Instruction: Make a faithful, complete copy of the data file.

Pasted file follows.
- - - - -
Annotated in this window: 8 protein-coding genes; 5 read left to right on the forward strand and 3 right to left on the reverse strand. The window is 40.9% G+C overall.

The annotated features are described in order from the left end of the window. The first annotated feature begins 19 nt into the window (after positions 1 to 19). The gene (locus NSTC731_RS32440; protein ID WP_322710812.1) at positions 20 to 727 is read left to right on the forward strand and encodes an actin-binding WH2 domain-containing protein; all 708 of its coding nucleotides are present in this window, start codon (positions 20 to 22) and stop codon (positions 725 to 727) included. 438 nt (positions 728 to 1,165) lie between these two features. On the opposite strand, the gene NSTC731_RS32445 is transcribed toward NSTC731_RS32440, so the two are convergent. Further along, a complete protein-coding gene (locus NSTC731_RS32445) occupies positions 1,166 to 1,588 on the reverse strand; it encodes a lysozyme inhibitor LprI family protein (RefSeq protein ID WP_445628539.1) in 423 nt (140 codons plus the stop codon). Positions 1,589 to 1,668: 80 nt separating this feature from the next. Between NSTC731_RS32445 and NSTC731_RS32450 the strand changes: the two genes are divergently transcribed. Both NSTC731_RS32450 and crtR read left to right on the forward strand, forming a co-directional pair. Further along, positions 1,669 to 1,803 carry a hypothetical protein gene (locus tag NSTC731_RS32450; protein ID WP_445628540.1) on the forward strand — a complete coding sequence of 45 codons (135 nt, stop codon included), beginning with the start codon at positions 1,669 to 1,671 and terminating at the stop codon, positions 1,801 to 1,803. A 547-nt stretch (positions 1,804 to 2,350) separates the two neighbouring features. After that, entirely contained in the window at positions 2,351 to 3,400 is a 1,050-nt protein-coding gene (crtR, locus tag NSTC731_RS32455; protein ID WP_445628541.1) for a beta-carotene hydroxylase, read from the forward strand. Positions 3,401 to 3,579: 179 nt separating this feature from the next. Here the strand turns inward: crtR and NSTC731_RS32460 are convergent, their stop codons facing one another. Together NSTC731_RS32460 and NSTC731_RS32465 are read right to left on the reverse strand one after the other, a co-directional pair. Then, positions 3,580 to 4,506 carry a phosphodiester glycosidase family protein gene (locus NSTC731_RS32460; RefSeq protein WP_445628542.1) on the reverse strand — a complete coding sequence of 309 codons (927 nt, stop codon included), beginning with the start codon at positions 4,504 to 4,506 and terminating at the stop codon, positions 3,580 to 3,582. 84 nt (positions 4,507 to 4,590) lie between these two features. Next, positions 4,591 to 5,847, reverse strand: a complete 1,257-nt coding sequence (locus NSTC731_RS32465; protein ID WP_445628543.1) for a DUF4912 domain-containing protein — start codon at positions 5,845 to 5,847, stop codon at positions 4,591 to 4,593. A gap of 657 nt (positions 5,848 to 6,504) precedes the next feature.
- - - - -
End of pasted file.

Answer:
Annotated in this window: 8 protein-coding genes; 5 read left to right on the forward strand and 3 right to left on the reverse strand. The window is 40.9% G+C overall.

The annotated features are described in order from the left end of the window. The first annotated feature begins 19 nt into the window (after positions 1 to 19). The gene (locus NSTC731_RS32440; protein ID WP_322710812.1) at positions 20 to 727 is read left to right on the forward strand and encodes an actin-binding WH2 domain-containing protein; all 708 of its coding nucleotides are present in this window, start codon (positions 20 to 22) and stop codon (positions 725 to 727) included. 438 nt (positions 728 to 1,165) lie between these two features. On the opposite strand, the gene NSTC731_RS32445 is transcribed toward NSTC731_RS32440, so the two are convergent. Further along, a complete protein-coding gene (locus NSTC731_RS32445) occupies positions 1,166 to 1,588 on the reverse strand; it encodes a lysozyme inhibitor LprI family protein (RefSeq protein ID WP_445628539.1) in 423 nt (140 codons plus the stop codon). Positions 1,589 to 1,668: 80 nt separating this feature from the next. Between NSTC731_RS32445 and NSTC731_RS32450 the strand changes: the two genes are divergently transcribed. Both NSTC731_RS32450 and crtR read left to right on the forward strand, forming a co-directional pair. Further along, positions 1,669 to 1,803 carry a hypothetical protein gene (locus tag NSTC731_RS32450; protein ID WP_445628540.1) on the forward strand — a complete coding sequence of 45 codons (135 nt, stop codon included), beginning with the start codon at positions 1,669 to 1,671 and terminating at the stop codon, positions 1,801 to 1,803. A 547-nt stretch (positions 1,804 to 2,350) separates the two neighbouring features. After that, entirely contained in the window at positions 2,351 to 3,400 is a 1,050-nt protein-coding gene (crtR, locus tag NSTC731_RS32455; protein ID WP_445628541.1) for a beta-carotene hydroxylase, read from the forward strand. Positions 3,401 to 3,579: 179 nt separating this feature from the next. Here the strand turns inward: crtR and NSTC731_RS32460 are convergent, their stop codons facing one another. Together NSTC731_RS32460 and NSTC731_RS32465 are read right to left on the reverse strand one after the other, a co-directional pair. Then, positions 3,580 to 4,506 carry a phosphodiester glycosidase family protein gene (locus NSTC731_RS32460; RefSeq protein WP_445628542.1) on the reverse strand — a complete coding sequence of 309 codons (927 nt, stop codon included), beginning with the start codon at positions 4,504 to 4,506 and terminating at the stop codon, positions 3,580 to 3,582. 84 nt (positions 4,507 to 4,590) lie between these two features. Next, positions 4,591 to 5,847, reverse strand: a complete 1,257-nt coding sequence (locus NSTC731_RS32465; protein ID WP_445628543.1) for a DUF4912 domain-containing protein — start codon at positions 5,845 to 5,847, stop codon at positions 4,591 to 4,593. A gap of 657 nt (positions 5,848 to 6,504) precedes the next feature.